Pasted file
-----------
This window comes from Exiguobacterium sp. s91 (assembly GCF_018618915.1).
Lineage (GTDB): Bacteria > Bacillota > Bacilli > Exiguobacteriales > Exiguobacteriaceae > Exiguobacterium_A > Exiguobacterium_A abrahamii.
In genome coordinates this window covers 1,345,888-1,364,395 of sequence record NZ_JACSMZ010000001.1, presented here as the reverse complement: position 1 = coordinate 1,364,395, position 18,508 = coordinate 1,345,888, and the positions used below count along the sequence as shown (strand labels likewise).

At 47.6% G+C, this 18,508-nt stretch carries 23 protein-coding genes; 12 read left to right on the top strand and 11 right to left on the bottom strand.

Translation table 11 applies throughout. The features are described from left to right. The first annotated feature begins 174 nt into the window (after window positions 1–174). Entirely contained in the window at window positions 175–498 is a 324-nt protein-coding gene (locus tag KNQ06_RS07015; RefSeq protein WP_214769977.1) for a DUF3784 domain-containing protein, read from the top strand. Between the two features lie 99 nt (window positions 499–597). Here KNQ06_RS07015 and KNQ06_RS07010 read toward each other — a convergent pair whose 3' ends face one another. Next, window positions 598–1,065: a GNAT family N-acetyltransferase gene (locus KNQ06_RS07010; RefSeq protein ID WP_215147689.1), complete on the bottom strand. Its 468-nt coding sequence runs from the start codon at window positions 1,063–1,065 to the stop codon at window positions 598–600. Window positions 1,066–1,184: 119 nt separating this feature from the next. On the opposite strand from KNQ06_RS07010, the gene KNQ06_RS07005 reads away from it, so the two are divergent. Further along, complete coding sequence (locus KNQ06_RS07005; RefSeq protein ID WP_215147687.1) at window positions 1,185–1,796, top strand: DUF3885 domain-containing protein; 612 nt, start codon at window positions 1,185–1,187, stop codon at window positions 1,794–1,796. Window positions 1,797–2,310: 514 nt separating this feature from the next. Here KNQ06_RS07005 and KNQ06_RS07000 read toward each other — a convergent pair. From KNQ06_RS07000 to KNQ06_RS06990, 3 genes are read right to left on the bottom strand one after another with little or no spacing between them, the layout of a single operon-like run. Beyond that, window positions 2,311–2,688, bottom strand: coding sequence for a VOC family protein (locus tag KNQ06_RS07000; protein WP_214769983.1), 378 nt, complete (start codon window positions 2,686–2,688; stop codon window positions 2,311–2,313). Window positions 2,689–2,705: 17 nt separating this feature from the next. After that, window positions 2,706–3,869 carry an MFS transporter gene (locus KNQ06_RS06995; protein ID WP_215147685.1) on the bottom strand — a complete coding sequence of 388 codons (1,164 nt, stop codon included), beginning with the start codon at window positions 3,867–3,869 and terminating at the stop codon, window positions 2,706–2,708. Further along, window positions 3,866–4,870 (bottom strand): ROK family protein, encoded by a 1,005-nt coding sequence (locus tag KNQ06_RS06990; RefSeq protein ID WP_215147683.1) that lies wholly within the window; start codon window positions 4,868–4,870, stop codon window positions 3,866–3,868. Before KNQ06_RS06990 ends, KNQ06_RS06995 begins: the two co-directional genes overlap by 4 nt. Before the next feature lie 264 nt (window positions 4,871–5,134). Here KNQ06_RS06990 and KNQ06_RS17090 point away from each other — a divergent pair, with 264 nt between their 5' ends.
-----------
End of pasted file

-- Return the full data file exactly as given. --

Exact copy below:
This window comes from Exiguobacterium sp. s91 (assembly GCF_018618915.1).
Lineage (GTDB): Bacteria > Bacillota > Bacilli > Exiguobacteriales > Exiguobacteriaceae > Exiguobacterium_A > Exiguobacterium_A abrahamii.
In genome coordinates this window covers 1,345,888-1,364,395 of sequence record NZ_JACSMZ010000001.1, presented here as the reverse complement: position 1 = coordinate 1,364,395, position 18,508 = coordinate 1,345,888, and the positions used below count along the sequence as shown (strand labels likewise).

At 47.6% G+C, this 18,508-nt stretch carries 23 protein-coding genes; 12 read left to right on the top strand and 11 right to left on the bottom strand.

Translation table 11 applies throughout. The features are described from left to right. The first annotated feature begins 174 nt into the window (after window positions 1–174). Entirely contained in the window at window positions 175–498 is a 324-nt protein-coding gene (locus tag KNQ06_RS07015; RefSeq protein WP_214769977.1) for a DUF3784 domain-containing protein, read from the top strand. Between the two features lie 99 nt (window positions 499–597). Here KNQ06_RS07015 and KNQ06_RS07010 read toward each other — a convergent pair whose 3' ends face one another. Next, window positions 598–1,065: a GNAT family N-acetyltransferase gene (locus KNQ06_RS07010; RefSeq protein ID WP_215147689.1), complete on the bottom strand. Its 468-nt coding sequence runs from the start codon at window positions 1,063–1,065 to the stop codon at window positions 598–600. Window positions 1,066–1,184: 119 nt separating this feature from the next. On the opposite strand from KNQ06_RS07010, the gene KNQ06_RS07005 reads away from it, so the two are divergent. Further along, complete coding sequence (locus KNQ06_RS07005; RefSeq protein ID WP_215147687.1) at window positions 1,185–1,796, top strand: DUF3885 domain-containing protein; 612 nt, start codon at window positions 1,185–1,187, stop codon at window positions 1,794–1,796. Window positions 1,797–2,310: 514 nt separating this feature from the next. Here KNQ06_RS07005 and KNQ06_RS07000 read toward each other — a convergent pair. From KNQ06_RS07000 to KNQ06_RS06990, 3 genes are read right to left on the bottom strand one after another with little or no spacing between them, the layout of a single operon-like run. Beyond that, window positions 2,311–2,688, bottom strand: coding sequence for a VOC family protein (locus tag KNQ06_RS07000; protein WP_214769983.1), 378 nt, complete (start codon window positions 2,686–2,688; stop codon window positions 2,311–2,313). Window positions 2,689–2,705: 17 nt separating this feature from the next. After that, window positions 2,706–3,869 carry an MFS transporter gene (locus KNQ06_RS06995; protein ID WP_215147685.1) on the bottom strand — a complete coding sequence of 388 codons (1,164 nt, stop codon included), beginning with the start codon at window positions 3,867–3,869 and terminating at the stop codon, window positions 2,706–2,708. Further along, window positions 3,866–4,870 (bottom strand): ROK family protein, encoded by a 1,005-nt coding sequence (locus tag KNQ06_RS06990; RefSeq protein ID WP_215147683.1) that lies wholly within the window; start codon window positions 4,868–4,870, stop codon window positions 3,866–3,868. Before KNQ06_RS06990 ends, KNQ06_RS06995 begins: the two co-directional genes overlap by 4 nt. Before the next feature lie 264 nt (window positions 4,871–5,134). Here KNQ06_RS06990 and KNQ06_RS17090 point away from each other — a divergent pair, with 264 nt between their 5' ends.